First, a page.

As we stated above, animal proteins give you all 9 missing amino acids and are generally higher in Iron and Vitamin B-12. The protein in animal products is also highly bioavailable, meaning the body doesn’t have to work very hard to extract the amino acids and start using them. some animal proteins such as fish contain high levels of Omega 3 fatty acids, which are excellent for cognition and brain health.

The downside? Overconsumption of animal protein can have some negative effects. Specifically, the consumption of red meat has been linked to having a shorter lifespan and increased risk of cardiovascular diseases. Red meats generally contain unhealthy fatty tissue, which is also not ideal in large quantities. That is not to say it should be outright avoided, studies show it may be best to consume red meats in moderation and go for lean meats like chicken or fish more often.

Plant Protein

There are many benefits to getting your protein from plants. In general, plant-based diets are linked with lower blood pressure, lower cholesterol, longer life spans, lower risk of heart disease, and lower risk of strokes and cancer. These benefits come from having a wide variety of fruits and vegetables in the diet, which in turn give the body plenty of vitamins and minerals to function at its best. On top of that, plants offer a lot more fiber, which is hugely beneficial to the digestive system and overall gut health.

These benefits also come with some conditions. Although there are some complete protein sources derived from plants, the protein in those foods is less bioavailable in comparison to animal proteins. Again, eating a variety helps your body access the proteins it needs when it needs them. Plant proteins also won’t contain as much iron or B-12, so it’s important to make sure you include other foods with those vitamins in your diet as well.

We’d also like to point out that you can technically be on a plant-based diet, and still consume large amounts of processed, fried, or simply nutritionally lacking foods. Focusing more on ‘fresh’ and ‘nutritionally dense’ is better than focusing on if the foods you consume are plant-based or not.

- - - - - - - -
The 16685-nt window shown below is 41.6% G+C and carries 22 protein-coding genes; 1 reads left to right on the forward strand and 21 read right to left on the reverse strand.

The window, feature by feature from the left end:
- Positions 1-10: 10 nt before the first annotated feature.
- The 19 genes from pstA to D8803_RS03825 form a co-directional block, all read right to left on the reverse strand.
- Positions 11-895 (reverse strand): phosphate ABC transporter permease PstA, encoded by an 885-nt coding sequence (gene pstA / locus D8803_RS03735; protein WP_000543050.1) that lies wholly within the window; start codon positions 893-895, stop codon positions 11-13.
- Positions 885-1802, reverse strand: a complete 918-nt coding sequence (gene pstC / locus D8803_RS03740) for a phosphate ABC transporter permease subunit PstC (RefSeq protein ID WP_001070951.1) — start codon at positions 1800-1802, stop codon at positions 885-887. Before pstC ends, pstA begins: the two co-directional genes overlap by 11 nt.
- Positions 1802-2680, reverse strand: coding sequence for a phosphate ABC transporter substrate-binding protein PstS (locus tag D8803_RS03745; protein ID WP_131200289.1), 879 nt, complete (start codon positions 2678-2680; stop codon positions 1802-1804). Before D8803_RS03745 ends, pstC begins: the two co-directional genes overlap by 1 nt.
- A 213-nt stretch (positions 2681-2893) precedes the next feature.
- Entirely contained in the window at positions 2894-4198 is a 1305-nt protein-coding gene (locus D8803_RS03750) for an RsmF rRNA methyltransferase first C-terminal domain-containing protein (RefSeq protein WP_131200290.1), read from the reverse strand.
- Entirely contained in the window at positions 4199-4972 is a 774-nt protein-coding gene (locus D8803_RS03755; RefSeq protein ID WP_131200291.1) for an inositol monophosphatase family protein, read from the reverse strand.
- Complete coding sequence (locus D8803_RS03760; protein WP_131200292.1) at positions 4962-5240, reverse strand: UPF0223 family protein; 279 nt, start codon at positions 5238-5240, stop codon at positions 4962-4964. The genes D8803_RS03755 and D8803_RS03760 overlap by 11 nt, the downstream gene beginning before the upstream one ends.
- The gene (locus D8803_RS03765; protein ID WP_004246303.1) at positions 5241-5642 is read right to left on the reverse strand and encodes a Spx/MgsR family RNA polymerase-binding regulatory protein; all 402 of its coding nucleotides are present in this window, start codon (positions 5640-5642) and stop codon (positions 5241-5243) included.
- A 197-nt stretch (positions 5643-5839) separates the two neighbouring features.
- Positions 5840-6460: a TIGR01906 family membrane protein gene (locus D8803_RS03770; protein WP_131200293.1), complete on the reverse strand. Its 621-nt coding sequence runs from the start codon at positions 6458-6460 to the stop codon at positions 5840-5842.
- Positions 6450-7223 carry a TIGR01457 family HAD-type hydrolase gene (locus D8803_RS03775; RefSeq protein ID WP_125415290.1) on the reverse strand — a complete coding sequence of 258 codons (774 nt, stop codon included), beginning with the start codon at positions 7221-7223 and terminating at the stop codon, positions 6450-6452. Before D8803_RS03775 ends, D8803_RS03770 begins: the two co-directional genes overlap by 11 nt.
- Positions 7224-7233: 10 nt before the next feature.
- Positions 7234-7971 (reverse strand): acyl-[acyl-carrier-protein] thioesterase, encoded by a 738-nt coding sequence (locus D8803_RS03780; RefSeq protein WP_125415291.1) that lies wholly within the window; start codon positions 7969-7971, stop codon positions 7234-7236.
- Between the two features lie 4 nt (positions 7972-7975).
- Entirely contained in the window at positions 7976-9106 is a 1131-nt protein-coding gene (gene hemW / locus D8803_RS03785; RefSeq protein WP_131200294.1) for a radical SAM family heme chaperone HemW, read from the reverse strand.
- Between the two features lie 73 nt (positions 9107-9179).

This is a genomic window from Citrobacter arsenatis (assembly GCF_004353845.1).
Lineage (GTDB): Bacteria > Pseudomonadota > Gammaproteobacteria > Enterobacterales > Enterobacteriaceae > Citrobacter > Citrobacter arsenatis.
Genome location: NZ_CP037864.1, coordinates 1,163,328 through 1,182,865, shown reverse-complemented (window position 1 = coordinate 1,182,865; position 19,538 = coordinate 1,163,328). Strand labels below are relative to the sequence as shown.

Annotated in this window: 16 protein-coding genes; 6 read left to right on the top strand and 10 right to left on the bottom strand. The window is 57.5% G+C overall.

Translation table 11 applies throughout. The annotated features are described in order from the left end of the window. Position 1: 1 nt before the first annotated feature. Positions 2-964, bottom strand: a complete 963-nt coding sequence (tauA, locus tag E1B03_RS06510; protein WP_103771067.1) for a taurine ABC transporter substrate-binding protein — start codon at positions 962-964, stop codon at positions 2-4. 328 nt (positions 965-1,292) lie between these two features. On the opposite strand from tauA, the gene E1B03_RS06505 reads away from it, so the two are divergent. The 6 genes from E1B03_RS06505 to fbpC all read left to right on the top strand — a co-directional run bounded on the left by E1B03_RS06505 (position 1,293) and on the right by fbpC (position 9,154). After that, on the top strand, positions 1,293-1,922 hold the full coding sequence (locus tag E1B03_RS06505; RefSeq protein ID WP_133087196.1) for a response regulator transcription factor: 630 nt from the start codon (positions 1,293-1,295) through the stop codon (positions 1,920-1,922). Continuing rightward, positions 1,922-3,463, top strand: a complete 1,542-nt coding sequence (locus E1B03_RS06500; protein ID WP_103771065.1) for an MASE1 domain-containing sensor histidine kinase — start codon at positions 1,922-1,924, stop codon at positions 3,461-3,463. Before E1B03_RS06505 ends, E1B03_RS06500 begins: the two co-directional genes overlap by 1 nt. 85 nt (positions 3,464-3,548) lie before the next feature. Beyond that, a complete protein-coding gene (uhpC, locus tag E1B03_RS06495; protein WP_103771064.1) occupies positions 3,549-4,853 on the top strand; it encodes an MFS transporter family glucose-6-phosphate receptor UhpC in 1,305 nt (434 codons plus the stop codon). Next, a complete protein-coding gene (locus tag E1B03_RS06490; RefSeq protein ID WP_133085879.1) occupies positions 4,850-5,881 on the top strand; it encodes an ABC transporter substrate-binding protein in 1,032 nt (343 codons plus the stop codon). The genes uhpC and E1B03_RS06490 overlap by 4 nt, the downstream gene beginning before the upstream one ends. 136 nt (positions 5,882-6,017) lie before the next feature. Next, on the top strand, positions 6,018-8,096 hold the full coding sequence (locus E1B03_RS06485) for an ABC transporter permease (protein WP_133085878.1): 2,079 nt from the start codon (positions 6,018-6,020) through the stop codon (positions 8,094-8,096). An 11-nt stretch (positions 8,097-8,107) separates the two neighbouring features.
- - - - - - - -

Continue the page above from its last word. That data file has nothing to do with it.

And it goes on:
Wrapping it up

So which one is better, animal protein or plant protein? It’s tough to say, and honestly, we don’t think there is a single answer here. We think it’s something that each person should think about while also considering any other dietary restrictions or needs. For instance, if you follow a Keto diet, it may be difficult to get all your protein needs from plant-based sources, while also staying within your carb limit for the day. In that case, we would definitely recommend including lean plant-based proteins in your diet. For others without those types of requirements, getting more of your protein from plants may be beneficial simply because of all of the other long-term benefits. The bottom line, we think it’s a personal choice, and one you should consider discussing with a nutrition expert or your doctor so you can find the best fit for you. One this is for sure though, keeping your diet balanced with a healthy mix of plant and animal proteins is generally a safe bet.

Food for Improved Cognition and Brain Health

Your command center, your noodle, your noggin, your seat of consciousness, whatever you want to call it, your brain is both a wonder of nature and a vitally important part of your ability to ‘be’. And just like every other part of our body, our brains rely on what we ingest in order to have the building blocks they need to function at their full capacity. Today we’re going to explore what key nutrients that specifically support brain health, and why they are so beneficial to our overall well-being.


You may already know that Turmeric can help with inflammation, but new studies show that this bright-colored spice may also benefit people with anxiety and depression by boosting serotonin and dopamine, and it’s linked to new brain cell growth, which may help delay age-related declines in mental functionality. Specifically, it is the compound Curcumin found in Turmeric that is responsible for these effects. Interestingly, this compound can cross the blood-brain barrier which means it can be easily absorbed into the brain to directly impact our brain cells.

Fatty Fish

Of course, fatty fish was bound to show up on this list due to its high levels of Omega-3 fatty acids, which are used by the brain to build brain and nerve cells. Omega-3s are essential for learning, memory, and our capacity to control decision-making and emotions. Fatty fishes include Salmon, Trout, Tuna, and Sardines.


There are so many complex compounds in both coffee and tea, and ongoing studies have shed more light on the long-term health benefits when consumed in moderation. Obviously, too much of a good thing can still have negative effects, but a cup of coffee or tea daily can contribute to better focus, improved mood, and increased alertness. There are also a lot of antioxidants found in both drinks that are also linked to overall improved health and reduced risk of neurological diseases.


Also very high in antioxidants, berries (specifically dark berries like blueberries, blackberries, and strawberries) provide many benefits to overall brain health. specifically, they are linked to increased communication between cells, reduced inflammation, delayed aging and reduced risk of disease, and better learning and adaptation capacity.


We are mentioning oranges here because they are fantastic sources of Vitamin C, which is a key nutrient in preventing mental decline from aging. Vitamin C is also a natural antioxidant, which as we’ve already mentioned, can help prevent inflammation and the development of neurological diseases. You can also find high levels of vitamin C in bell peppers, kiwi, and guava.